Tag Archives: Cutting

The Industrial Design Prototyping Process, Part 4: Laser Cutting, Plastic Welding

Here in Part 4, the prototype of the mobile solar charging platform starts to take shape. Industrial designer Eric Strebel, founder of Botzen Design, shows us the tricks of the trade:

– Using a laser cutter on the styrene forms that he vacuum-formed last time, he’s able to get precise shapes in a compound-curved surface

– When cutting out parts that don’t require an entire sheet of material, he uses the opportunity to cut extra test parts out of the extra material

– The versatility of styrene, which he’s even able to fashion hinges out of

– The benefits of wet sanding, and the importance of sanding blocks

– How to solvent-weld plastic with great precision

Check it out:


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The Industrial Design Prototyping Process, Part 4: Laser Cutting, Plastic Welding

Here in Part 4, the prototype of the mobile solar charging platform starts to take shape. Industrial designer Eric Strebel, founder of Botzen Design, shows us the tricks of the trade:

– Using a laser cutter on the styrene forms that he vacuum-formed last time, he’s able to get precise shapes in a compound-curved surface

– When cutting out parts that don’t require an entire sheet of material, he uses the opportunity to cut extra test parts out of the extra material

– The versatility of styrene, which he’s even able to fashion hinges out of

– The benefits of wet sanding, and the importance of sanding blocks

– How to solvent-weld plastic with great precision

Check it out:


Core77

The Industrial Design Prototyping Process, Part 4: Laser Cutting, Plastic Welding

Here in Part 4, the prototype of the mobile solar charging platform starts to take shape. Industrial designer Eric Strebel, founder of Botzen Design, shows us the tricks of the trade:

– Using a laser cutter on the styrene forms that he vacuum-formed last time, he’s able to get precise shapes in a compound-curved surface

– When cutting out parts that don’t require an entire sheet of material, he uses the opportunity to cut extra test parts out of the extra material

– The versatility of styrene, which he’s even able to fashion hinges out of

– The benefits of wet sanding, and the importance of sanding blocks

– How to solvent-weld plastic with great precision

Check it out:


Core77

An Upside-Down Drawer Design, a Bicycle Cargo Sidecar, Working with Sheet Metal, Cutting PVC Using Paper & More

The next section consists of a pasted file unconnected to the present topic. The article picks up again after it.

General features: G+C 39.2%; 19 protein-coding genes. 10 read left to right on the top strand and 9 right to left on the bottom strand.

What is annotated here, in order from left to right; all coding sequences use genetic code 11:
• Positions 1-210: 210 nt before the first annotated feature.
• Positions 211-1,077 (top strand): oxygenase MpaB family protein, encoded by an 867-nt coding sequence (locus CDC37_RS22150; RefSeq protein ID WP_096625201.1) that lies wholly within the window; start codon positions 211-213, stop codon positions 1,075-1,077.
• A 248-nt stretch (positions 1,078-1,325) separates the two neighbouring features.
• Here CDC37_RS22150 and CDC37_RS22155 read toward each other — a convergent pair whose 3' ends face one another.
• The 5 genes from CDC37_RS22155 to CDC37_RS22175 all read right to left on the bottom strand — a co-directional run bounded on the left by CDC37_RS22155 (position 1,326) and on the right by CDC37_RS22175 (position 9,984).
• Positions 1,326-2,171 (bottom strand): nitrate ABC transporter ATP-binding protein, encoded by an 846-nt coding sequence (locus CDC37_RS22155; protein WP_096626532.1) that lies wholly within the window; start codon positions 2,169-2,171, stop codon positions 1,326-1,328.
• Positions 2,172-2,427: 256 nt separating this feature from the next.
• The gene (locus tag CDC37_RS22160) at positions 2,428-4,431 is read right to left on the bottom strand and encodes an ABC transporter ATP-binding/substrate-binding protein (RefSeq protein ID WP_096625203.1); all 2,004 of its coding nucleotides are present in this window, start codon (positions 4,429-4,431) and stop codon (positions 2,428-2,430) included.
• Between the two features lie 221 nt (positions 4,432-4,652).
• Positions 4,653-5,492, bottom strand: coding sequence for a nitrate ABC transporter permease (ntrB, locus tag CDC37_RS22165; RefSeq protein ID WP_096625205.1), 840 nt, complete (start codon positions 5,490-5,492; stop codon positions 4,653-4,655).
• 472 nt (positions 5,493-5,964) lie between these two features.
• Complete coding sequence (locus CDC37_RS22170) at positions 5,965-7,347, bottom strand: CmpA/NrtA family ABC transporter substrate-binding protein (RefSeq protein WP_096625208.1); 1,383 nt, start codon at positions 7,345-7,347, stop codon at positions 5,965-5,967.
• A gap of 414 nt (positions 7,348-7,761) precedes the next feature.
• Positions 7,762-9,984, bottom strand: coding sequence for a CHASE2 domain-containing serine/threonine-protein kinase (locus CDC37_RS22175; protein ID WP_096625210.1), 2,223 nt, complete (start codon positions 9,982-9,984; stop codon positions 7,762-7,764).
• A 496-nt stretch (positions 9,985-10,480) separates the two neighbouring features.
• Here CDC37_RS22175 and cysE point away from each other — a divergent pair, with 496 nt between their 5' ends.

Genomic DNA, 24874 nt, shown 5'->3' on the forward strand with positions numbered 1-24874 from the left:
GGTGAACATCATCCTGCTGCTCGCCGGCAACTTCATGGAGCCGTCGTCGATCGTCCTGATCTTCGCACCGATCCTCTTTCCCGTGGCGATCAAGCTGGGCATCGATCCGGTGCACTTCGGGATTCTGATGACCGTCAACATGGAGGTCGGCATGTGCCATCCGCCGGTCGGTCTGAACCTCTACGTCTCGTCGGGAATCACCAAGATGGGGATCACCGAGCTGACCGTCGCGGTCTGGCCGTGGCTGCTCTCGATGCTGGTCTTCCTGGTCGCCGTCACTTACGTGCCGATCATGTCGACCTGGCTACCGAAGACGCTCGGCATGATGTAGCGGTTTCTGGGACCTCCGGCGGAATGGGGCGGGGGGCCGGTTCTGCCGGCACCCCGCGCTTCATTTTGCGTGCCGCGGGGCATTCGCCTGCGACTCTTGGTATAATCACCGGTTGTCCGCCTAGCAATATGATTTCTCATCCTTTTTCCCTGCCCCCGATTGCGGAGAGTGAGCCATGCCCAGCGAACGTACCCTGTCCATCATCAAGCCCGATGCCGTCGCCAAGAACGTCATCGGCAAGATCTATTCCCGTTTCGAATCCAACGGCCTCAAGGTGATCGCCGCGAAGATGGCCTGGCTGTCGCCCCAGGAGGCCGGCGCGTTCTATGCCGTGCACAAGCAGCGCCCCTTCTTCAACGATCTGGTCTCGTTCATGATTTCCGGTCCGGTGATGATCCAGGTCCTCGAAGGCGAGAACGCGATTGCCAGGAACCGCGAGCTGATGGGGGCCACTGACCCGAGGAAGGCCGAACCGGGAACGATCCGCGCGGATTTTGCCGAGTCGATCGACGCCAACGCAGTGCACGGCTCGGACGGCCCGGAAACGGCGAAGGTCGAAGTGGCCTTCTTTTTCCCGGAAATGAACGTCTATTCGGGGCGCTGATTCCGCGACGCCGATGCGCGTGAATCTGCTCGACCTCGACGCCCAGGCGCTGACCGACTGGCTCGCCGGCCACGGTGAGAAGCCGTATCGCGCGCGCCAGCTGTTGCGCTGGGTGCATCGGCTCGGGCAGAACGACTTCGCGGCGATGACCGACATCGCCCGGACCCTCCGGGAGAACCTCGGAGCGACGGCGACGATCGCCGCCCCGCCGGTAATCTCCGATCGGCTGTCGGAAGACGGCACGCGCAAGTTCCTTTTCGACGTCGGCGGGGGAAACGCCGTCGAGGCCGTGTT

Drone Accident

Improvisational problem solving from La Fabrique DIY here, who need to perform a quick rescue mission following a (bloodless) drone accident:

Working With Sheetmetal

Not all of us have access to a sheet metal brake, but if you have no experience with sheet metal and are curious how to work it, this video by the Samurai Carpenter is worth a watch. As someone who’s cut (and ruined the edge of) sheet metal using snips, I had no idea that you could cut it instead with a freaking utility knife!

Simple Tool Handle

By his own account Bob Clagett doesn’t have much experience with lathes, so here he’s learning on the fly as he creates a tool handle:

Concrete LED Light Cube

A multimaterial project from Linn from Darbin Orvar, who creates a Lexan, concrete and LED accent light:

Bicycle Sidecar

Laura Kampf continues modifying her bicycle, this time creating a kind of cargo sidecar that can haul lumber or her trusty pooch:

Making An Upside-Down Drawer For Band Saw Blade Storage

Last week John Heisz made an unusual vertical folding drawer. This week he makes an unusual upside-down drawer for storing bandsaw blades:

Four Homemade Drill-Powered Tools

We’ve saved the nuttiest for last. The aptly-named Crazy PT creates four homemade tools powered by a cordless drill, including a paper cut-off wheel that can slice through PVC and a DIY handheld vacuum:


Core77

An Upside-Down Drawer Design, a Bicycle Cargo Sidecar, Working with Sheet Metal, Cutting PVC Using Paper & More

Drone Accident

Improvisational problem solving from La Fabrique DIY here, who need to perform a quick rescue mission following a (bloodless) drone accident:

Working With Sheetmetal